See our Planet Watch page to find out when the Moon will be seen near each planet along this line.
Mars reaches opposition on July 26, when it's opposite the Sun in our sky and rises at sunset, making it visible all night. This is when Earth and Mars are aligned on the same side of the Sun and closest to each other. However, this opposition won't be quite as close as it was during the Red Planet's exceptional 2003 approach, when it was only 55.7 million kilometers (34.6 million miles) away—its closest position in nearly 60,000 years. Still, this time around, the two planets will be separated by 57.3 million kilometers (35.8 million miles) and won't be this close together again until 2035.
Mars will shine like an orange ember against the stars of Capricornus the Sea-Goat, with the almost-full Moon very close by on the night of the 26th. Where should people go to see Mars? Go outside after sunset and look southeast. This is not the kind of phenomenon like a solar eclipse which can only be seen from certain places on Earth, or a meteor shower which requires ideal conditions on a moonless night away from city lights. Mars will be bright enough to be easily seen from within the city, and many amateur astronomers will undoubtedly be out with their telescopes, which will be needed to see the disk of the Red Planet.
Although they overlap, their peaks are about two weeks apart, on July 28 and August 12, respectively. However, this means the two showers peak during opposite halves of the Moon's phase cycle and take place under conditions that are reversed from one another—the Delta Aquarids only a day after a bright full Moon and the Perseids a day after a new Moon. So as far as picking one to watch, it's one or the other. Barring inclement weather, the Perseids are this year's pick, especially if viewing can be done away from city lights. Caused by Earth's passage through the dust trail of Comet 109P/Swift-Tuttle, the Perseids usually produce up to 80 very swift meteors per hour as seen from sites away from city lights, peaking on the night of the 12th and extending through the predawn hours of the 13th, ideally during the hours between midnight and dawn.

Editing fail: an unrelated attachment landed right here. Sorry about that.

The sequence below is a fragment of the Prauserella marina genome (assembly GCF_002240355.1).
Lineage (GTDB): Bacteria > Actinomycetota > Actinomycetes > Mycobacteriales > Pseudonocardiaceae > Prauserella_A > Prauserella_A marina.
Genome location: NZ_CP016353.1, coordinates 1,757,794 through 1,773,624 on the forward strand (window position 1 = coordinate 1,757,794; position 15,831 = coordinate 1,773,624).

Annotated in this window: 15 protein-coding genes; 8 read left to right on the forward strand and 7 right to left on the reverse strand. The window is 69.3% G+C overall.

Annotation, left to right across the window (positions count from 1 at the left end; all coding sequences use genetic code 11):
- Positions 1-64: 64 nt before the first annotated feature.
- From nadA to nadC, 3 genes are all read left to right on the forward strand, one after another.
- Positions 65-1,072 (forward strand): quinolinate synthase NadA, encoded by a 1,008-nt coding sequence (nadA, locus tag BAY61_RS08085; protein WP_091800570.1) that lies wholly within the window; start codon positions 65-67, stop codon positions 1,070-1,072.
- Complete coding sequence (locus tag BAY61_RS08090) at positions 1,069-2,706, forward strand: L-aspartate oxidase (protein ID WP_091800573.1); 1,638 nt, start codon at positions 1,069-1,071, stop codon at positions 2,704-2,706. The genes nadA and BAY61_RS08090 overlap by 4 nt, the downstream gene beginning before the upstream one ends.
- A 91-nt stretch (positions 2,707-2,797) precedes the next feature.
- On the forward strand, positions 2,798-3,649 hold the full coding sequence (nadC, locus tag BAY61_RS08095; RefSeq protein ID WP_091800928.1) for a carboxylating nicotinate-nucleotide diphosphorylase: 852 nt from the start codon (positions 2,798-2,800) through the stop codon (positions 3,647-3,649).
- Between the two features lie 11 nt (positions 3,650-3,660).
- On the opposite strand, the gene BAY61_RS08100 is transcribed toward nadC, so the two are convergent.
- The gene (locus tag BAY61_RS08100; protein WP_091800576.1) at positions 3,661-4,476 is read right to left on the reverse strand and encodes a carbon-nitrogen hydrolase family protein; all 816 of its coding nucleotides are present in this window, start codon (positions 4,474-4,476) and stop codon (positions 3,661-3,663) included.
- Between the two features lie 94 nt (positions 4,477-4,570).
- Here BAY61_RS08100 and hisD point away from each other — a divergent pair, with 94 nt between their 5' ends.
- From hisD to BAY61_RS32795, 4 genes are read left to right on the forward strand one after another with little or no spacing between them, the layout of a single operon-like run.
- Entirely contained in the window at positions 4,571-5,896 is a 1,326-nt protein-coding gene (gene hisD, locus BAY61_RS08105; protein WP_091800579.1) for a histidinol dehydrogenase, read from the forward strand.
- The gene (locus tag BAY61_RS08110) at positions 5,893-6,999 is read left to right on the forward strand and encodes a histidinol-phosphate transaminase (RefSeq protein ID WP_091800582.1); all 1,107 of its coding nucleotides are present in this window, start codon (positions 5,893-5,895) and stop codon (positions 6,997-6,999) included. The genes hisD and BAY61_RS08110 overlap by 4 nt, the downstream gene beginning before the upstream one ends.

However, don't limit your observing to just the night of the peak. According to the authoritative MeteorShowersOnline.com, "It is possible to spot five Perseids per hour at the beginning of August and perhaps 15 per hour by August 10. The Perseids rapidly increase to a peak of 50-80 meteors per hour by the night of August 12/13 and then rapidly decline to about 10 per hour by August 15." However, these estimates assume ideal circumstances and should be weighed against local observing conditions. From light-polluted urban areas such as San Francisco, for example, the number of visible meteors forecast is about 33 per hour at the shower's peak.
The September equinox occurs at 6:54 pm PDT on September 22. A popular misconception about this day is that day and night are exactly equal in length—or, expressed more accurately, that the Sun spends the same amount of time above the horizon as below.
Refraction of light by our atmosphere creates mirages that cause the top of the Sun's disk to appear above the horizon when it's actually below. This makes our star seem to rise sooner and set later than it really does, so "daytime" lasts a few minutes longer than "nighttime" (when the Sun is below the horizon).
The fact that the Sun is a measurable disk rather than a theoretical point also means that whether you define "sunrise" and "sunset" as when the top of the Sun's disk or its center are on the horizon also makes a difference. If you're wondering when the Sun really spends the same amount of time above and below the horizon, that's on September 26.
Visit an aquarium, planetarium, rainforest, and natural history museum—all under one living roof.
Download the Morrison Planetarium's 2018 Pocket Almanac to stay up-to-date on eclipses, meteor showers, satellite spottings, and more.
The Benjamin Dean lecture series brings the world's leading experts in astronomy, astrophysics, and more to the Academy's Morrison Planetarium.